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Cited by 62 (11 self)
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Computing the Jordan form of a matrix or the Kronecker structure of a pencil is a wellknown illposed problem. We propose that knowledge of the closure relations, i.e., the stratification, of the orbits and bundles of the various forms may be applied in the staircase algorithm. Here we discuss and complete the mathematical theory of these relationships and show how they may be applied to the staircase algorithm. This paper is a continuation of our Part I paper on versal deformations, but may also be read independently.
Nearly Optimal Algorithms For Canonical Matrix Forms
, 1993
"... A Las Vegas type probabilistic algorithm is presented for finding the Frobenius canonical form of an n x n matrix T over any field K. The algorithm requires O~(MM(n)) = MM(n) (log n) ^ O(1) operations in K, where O(MM(n)) operations in K are sufficient to multiply two n x n matrices over K. This nea ..."
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Cited by 62 (13 self)
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A Las Vegas type probabilistic algorithm is presented for finding the Frobenius canonical form of an n x n matrix T over any field K. The algorithm requires O~(MM(n)) = MM(n) (log n) ^ O(1) operations in K, where O(MM(n)) operations in K are sufficient to multiply two n x n matrices over K. This nearly matches the lower bound of \Omega(MM(n)) operations in K for this problem, and improves on the O(n^4) operations in K required by the previously best known algorithms. We also demonstrate a fast parallel implementation of our algorithm for the Frobenius form, which is processorefficient on a PRAM. As an application we give an algorithm to evaluate a polynomial g(x) in K[x] at T which requires only O~(MM(n)) operations in K when deg g < n^2. Other applications include sequential and parallel algorithms for computing the minimal and characteristic polynomials of a matrix, the rational Jordan form of a matrix, for testing whether two matrices are similar, and for matrix powering, which are substantially faster than those previously known.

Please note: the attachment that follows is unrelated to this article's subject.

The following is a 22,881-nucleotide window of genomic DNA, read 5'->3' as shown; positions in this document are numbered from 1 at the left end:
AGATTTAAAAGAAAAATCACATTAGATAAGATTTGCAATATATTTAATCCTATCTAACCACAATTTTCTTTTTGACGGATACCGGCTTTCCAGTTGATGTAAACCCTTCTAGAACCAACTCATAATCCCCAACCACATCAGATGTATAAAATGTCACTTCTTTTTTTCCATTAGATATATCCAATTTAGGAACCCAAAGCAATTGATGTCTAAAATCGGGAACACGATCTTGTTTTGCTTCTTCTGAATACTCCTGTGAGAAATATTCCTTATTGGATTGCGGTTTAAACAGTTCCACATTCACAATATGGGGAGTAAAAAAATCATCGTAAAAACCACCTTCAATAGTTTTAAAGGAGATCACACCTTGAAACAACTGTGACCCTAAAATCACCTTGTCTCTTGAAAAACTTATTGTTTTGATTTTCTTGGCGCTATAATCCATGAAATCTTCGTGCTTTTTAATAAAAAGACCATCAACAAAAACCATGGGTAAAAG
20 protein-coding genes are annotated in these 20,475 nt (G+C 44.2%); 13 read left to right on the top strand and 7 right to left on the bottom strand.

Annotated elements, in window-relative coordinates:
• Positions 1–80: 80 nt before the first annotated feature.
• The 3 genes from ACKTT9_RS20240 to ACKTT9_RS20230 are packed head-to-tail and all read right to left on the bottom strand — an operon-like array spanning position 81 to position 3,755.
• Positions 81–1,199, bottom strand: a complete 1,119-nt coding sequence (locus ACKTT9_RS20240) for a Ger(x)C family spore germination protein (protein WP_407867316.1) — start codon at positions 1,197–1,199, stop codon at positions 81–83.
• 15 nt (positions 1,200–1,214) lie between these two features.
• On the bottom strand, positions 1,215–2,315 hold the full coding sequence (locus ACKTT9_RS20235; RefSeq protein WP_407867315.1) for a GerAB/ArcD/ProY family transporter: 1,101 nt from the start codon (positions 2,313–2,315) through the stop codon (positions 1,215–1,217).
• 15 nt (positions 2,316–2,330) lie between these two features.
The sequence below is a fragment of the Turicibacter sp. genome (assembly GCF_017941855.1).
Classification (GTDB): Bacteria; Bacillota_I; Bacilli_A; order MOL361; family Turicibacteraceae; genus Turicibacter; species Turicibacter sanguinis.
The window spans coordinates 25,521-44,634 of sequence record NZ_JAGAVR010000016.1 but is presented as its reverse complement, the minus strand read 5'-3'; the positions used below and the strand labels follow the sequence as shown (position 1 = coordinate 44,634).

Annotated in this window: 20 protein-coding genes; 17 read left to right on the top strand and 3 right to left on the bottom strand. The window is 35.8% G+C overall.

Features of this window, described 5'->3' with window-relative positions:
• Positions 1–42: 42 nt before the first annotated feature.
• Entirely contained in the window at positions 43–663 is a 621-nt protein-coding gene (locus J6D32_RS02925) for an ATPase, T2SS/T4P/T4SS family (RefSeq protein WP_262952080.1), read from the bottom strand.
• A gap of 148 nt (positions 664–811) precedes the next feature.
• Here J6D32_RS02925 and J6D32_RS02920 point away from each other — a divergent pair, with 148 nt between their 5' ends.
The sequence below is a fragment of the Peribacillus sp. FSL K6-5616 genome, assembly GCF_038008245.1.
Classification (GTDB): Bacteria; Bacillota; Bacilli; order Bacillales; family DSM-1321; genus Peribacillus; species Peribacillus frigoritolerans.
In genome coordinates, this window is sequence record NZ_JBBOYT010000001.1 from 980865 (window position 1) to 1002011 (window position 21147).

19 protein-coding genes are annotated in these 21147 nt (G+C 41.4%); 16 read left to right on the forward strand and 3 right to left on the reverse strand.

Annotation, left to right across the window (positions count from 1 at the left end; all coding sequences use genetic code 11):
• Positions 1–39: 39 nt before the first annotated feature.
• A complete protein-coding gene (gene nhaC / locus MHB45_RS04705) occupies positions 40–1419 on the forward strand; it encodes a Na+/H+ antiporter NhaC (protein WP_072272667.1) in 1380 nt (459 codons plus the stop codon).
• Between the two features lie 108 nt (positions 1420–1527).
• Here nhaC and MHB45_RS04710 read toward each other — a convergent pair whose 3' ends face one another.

A restarted Krylov subspace method for the evaluation of matrix functions
 SIAM J. Numer. Anal
"... Abstract. We show how the Arnoldi algorithm for approximating a function of a matrix times a vector can be restarted in a manner analogous to restarted Krylov subspace methods for solving linear systems of equations. The resulting restarted algorithm reduces to other known algorithms for the recipro ..."
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Cited by 58 (8 self)
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Abstract. We show how the Arnoldi algorithm for approximating a function of a matrix times a vector can be restarted in a manner analogous to restarted Krylov subspace methods for solving linear systems of equations. The resulting restarted algorithm reduces to other known algorithms for the reciprocal and the exponential functions. We further show that the restarted algorithm inherits the superlinear convergence property of its unrestarted counterpart for entire functions and present the results of numerical experiments.
Canonical Forms for Hamiltonian and Symplectic Matrices and Pencils
, 1998
"... We study canonical forms for Hamiltonian and symplectic matrices or pencils under equivalence transformations which keep the class invariant. In contrast to other canonical forms our forms are as close as possible to a triangular structure in the same class. We give necessary and sufficient conditio ..."
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Cited by 58 (27 self)
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We study canonical forms for Hamiltonian and symplectic matrices or pencils under equivalence transformations which keep the class invariant. In contrast to other canonical forms our forms are as close as possible to a triangular structure in the same class. We give necessary and sufficient conditions for the existence of Hamiltonian and symplectic triangular Jordan, Kronecker and Schur forms. The presented results generalize results of Lin and Ho [17] and simplify the proofs presented there.